Weekend marine forecast
Breezy conditions are once again in the forecast for the weekend. Saturday is calling for north winds 10 to 20 knots with waves out of the northwest 9 feet at 10 seconds. Sunday is looking similar, with winds out of the north 15 to 25 knots. Waves will be northwest 10 feet at 9 seconds. These conditions can and will change by the weekend. For an up-to-date weather forecast, visit www.weather.gov/eureka/ or www.windy.com. To monitor the latest Humboldt bar conditions, visit www.wrh.noaa.gov/eka/swan. You can also call the National Weather Service at 443-7062 or the office on Woodley Island at 443-6484.
Ocean conditions improved dramatically Wednesday and a few boats took advantage. Tim Klassen of Reel Steel Sport Fishing was one of the boats making the trip to the halibut grounds and he reported some pretty good fishing. Klassen was targeting the area out 300 feet around the 50-line where he boated limits for his clients of halibut in the 10 to 20-pound range. Conditions look excellent for Thursday but the wind is forecast to blow starting Friday.
Captain Curt Wilson, who runs Wind Rose Charters, was able to put clients on limits of black rockfish and crab over the weekend. “We only had a to hit a couple spots towards Patrick’s Point to score limits of quality black rockfish,” said Wilson. “Conditions weren’t great but we were able to get in and out early before the wind picked up. We’ll have a little more time this week to look around for some variety as conditions will be much better.”
Jake Mitchell of Sea Hawk Sport Fishing took advantage of Wednesday calm seas and put together a pretty good rockfish trip. “We fished The Hat for limits of lings and rockfish, finishing up at 11 a.m., said Mitchell. “We have more territory this year with the extra 40 feet of depth. That’s going to be big for us. The crabbing was good too, we pulled the gear and had 24 keepers.”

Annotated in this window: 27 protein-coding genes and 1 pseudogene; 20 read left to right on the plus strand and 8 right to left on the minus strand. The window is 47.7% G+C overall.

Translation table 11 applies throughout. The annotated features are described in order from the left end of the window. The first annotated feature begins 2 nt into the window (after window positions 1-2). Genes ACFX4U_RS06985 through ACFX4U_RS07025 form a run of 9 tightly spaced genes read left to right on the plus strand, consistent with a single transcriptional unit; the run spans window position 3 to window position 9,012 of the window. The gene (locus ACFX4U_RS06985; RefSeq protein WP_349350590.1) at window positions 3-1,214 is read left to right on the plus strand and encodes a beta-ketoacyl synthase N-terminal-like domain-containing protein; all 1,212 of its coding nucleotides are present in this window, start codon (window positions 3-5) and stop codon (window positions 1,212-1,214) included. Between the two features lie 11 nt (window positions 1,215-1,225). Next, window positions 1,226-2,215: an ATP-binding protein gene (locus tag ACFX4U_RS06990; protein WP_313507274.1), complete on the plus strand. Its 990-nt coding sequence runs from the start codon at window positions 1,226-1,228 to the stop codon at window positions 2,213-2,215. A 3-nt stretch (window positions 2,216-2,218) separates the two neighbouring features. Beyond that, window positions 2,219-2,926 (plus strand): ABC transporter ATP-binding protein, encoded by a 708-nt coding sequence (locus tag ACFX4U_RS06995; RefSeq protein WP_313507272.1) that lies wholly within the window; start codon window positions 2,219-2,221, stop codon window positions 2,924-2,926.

Despite the conditions, a few boats trudged their way to the rockfish grounds before the winds came up Saturday. Steve Huber, who runs Crescent City Fishing, battled minus tides and rough water to put his clients on some quality rockfish. “We started north of the harbor and found a decent bite,” said Huber. “We made a couple of moves before the weather go too bad.” Huber was back on the water Monday and found plenty of hungry rockfish and a few lingcod south near the Sisters.
Brookings rockfish update
“Rough ocean conditions put a damper on the halibut opener out of Brookings as well as the Point St. George Reef opener south of the border,” said Andy Martin of Brookings Fishing Charters. “The inshore reefs still produced limits of rockfish and a few lingcod during the windy weekend. Calmer conditions are expected Wednesday before a storm brushes the area Thursday and Friday.”
A few spring salmon were caught on the lower Rogue after last week’s rain but overall catch rates remain poor, reports Martin. “This year’s springer run has been well below average. Rogue anglers looking for action are waiting with anticipation for the salmon fly hatch on the upper river, which produces the best trout fishing of the year,” added Martin.
Kenny Priest operates Fishing the North Coast, a fishing guide service out of Humboldt specializing in salmon and steelhead. Find it on Facebook, Instagram, YouTube and www.fishingthenorthcoast.com. For up-to-date fishing reports and North Coast river information, email email@example.com